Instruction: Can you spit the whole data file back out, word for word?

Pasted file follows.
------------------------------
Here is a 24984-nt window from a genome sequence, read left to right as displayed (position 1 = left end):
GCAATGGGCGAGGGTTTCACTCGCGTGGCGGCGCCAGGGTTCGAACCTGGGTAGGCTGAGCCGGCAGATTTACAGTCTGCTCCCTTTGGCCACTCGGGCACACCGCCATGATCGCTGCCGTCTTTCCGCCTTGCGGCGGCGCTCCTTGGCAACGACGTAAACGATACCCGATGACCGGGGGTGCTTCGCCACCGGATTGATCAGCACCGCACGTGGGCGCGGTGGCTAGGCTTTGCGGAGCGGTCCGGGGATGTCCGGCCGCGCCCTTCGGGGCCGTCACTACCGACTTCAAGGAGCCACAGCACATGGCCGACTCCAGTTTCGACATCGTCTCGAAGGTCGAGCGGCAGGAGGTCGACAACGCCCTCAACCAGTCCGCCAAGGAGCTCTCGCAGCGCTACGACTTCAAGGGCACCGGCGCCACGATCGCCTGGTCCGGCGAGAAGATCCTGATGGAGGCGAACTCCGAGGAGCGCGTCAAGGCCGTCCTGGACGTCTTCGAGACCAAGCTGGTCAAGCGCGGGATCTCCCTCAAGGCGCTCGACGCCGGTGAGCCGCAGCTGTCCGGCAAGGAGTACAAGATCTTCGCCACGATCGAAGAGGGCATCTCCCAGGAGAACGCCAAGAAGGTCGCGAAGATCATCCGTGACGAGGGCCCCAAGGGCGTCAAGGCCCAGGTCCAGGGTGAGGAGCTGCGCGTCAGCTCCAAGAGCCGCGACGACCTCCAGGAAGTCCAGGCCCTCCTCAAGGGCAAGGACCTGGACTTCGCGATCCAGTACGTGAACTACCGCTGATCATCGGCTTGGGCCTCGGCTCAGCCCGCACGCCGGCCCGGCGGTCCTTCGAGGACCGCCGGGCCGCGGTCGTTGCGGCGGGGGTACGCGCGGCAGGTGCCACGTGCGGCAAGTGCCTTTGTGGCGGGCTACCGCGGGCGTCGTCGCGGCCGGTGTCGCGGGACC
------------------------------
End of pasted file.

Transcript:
Here is a 24984-nt window from a genome sequence, read left to right as displayed (position 1 = left end):
GCAATGGGCGAGGGTTTCACTCGCGTGGCGGCGCCAGGGTTCGAACCTGGGTAGGCTGAGCCGGCAGATTTACAGTCTGCTCCCTTTGGCCACTCGGGCACACCGCCATGATCGCTGCCGTCTTTCCGCCTTGCGGCGGCGCTCCTTGGCAACGACGTAAACGATACCCGATGACCGGGGGTGCTTCGCCACCGGATTGATCAGCACCGCACGTGGGCGCGGTGGCTAGGCTTTGCGGAGCGGTCCGGGGATGTCCGGCCGCGCCCTTCGGGGCCGTCACTACCGACTTCAAGGAGCCACAGCACATGGCCGACTCCAGTTTCGACATCGTCTCGAAGGTCGAGCGGCAGGAGGTCGACAACGCCCTCAACCAGTCCGCCAAGGAGCTCTCGCAGCGCTACGACTTCAAGGGCACCGGCGCCACGATCGCCTGGTCCGGCGAGAAGATCCTGATGGAGGCGAACTCCGAGGAGCGCGTCAAGGCCGTCCTGGACGTCTTCGAGACCAAGCTGGTCAAGCGCGGGATCTCCCTCAAGGCGCTCGACGCCGGTGAGCCGCAGCTGTCCGGCAAGGAGTACAAGATCTTCGCCACGATCGAAGAGGGCATCTCCCAGGAGAACGCCAAGAAGGTCGCGAAGATCATCCGTGACGAGGGCCCCAAGGGCGTCAAGGCCCAGGTCCAGGGTGAGGAGCTGCGCGTCAGCTCCAAGAGCCGCGACGACCTCCAGGAAGTCCAGGCCCTCCTCAAGGGCAAGGACCTGGACTTCGCGATCCAGTACGTGAACTACCGCTGATCATCGGCTTGGGCCTCGGCTCAGCCCGCACGCCGGCCCGGCGGTCCTTCGAGGACCGCCGGGCCGCGGTCGTTGCGGCGGGGGTACGCGCGGCAGGTGCCACGTGCGGCAAGTGCCTTTGTGGCGGGCTACCGCGGGCGTCGTCGCGGCCGGTGTCGCGGGACC